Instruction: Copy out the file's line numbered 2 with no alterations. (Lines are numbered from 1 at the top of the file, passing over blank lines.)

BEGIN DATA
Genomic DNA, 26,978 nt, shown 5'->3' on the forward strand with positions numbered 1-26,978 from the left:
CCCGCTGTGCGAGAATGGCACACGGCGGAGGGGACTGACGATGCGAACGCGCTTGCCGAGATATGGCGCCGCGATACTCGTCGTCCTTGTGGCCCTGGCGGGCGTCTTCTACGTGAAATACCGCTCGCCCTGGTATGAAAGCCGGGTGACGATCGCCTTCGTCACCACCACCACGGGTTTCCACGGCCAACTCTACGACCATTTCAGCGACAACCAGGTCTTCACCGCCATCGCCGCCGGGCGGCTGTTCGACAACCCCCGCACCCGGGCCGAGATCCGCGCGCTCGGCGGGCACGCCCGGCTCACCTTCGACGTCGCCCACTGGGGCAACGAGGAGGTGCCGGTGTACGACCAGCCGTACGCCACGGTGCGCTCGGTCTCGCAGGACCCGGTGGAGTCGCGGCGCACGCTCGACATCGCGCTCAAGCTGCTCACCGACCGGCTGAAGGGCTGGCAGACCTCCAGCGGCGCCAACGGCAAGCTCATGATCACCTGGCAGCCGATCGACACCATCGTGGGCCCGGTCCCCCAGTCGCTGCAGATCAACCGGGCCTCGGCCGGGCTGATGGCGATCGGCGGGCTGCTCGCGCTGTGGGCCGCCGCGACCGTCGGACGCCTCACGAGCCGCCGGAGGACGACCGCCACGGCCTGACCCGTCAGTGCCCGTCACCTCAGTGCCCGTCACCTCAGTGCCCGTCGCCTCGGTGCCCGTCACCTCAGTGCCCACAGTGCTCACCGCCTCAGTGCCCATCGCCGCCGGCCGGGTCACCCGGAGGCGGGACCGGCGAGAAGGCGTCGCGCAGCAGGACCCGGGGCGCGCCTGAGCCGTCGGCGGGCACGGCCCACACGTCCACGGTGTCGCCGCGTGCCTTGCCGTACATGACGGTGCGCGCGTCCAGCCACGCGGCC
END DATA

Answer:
CCCGCTGTGCGAGAATGGCACACGGCGGAGGGGACTGACGATGCGAACGCGCTTGCCGAGATATGGCGCCGCGATACTCGTCGTCCTTGTGGCCCTGGCGGGCGTCTTCTACGTGAAATACCGCTCGCCCTGGTATGAAAGCCGGGTGACGATCGCCTTCGTCACCACCACCACGGGTTTCCACGGCCAACTCTACGACCATTTCAGCGACAACCAGGTCTTCACCGCCATCGCCGCCGGGCGGCTGTTCGACAACCCCCGCACCCGGGCCGAGATCCGCGCGCTCGGCGGGCACGCCCGGCTCACCTTCGACGTCGCCCACTGGGGCAACGAGGAGGTGCCGGTGTACGACCAGCCGTACGCCACGGTGCGCTCGGTCTCGCAGGACCCGGTGGAGTCGCGGCGCACGCTCGACATCGCGCTCAAGCTGCTCACCGACCGGCTGAAGGGCTGGCAGACCTCCAGCGGCGCCAACGGCAAGCTCATGATCACCTGGCAGCCGATCGACACCATCGTGGGCCCGGTCCCCCAGTCGCTGCAGATCAACCGGGCCTCGGCCGGGCTGATGGCGATCGGCGGGCTGCTCGCGCTGTGGGCCGCCGCGACCGTCGGACGCCTCACGAGCCGCCGGAGGACGACCGCCACGGCCTGACCCGTCAGTGCCCGTCACCTCAGTGCCCGTCACCTCAGTGCCCGTCGCCTCGGTGCCCGTCACCTCAGTGCCCACAGTGCTCACCGCCTCAGTGCCCATCGCCGCCGGCCGGGTCACCCGGAGGCGGGACCGGCGAGAAGGCGTCGCGCAGCAGGACCCGGGGCGCGCCTGAGCCGTCGGCGGGCACGGCCCACACGTCCACGGTGTCGCCGCGTGCCTTGCCGTACATGACGGTGCGCGCGTCCAGCCACGCGGCC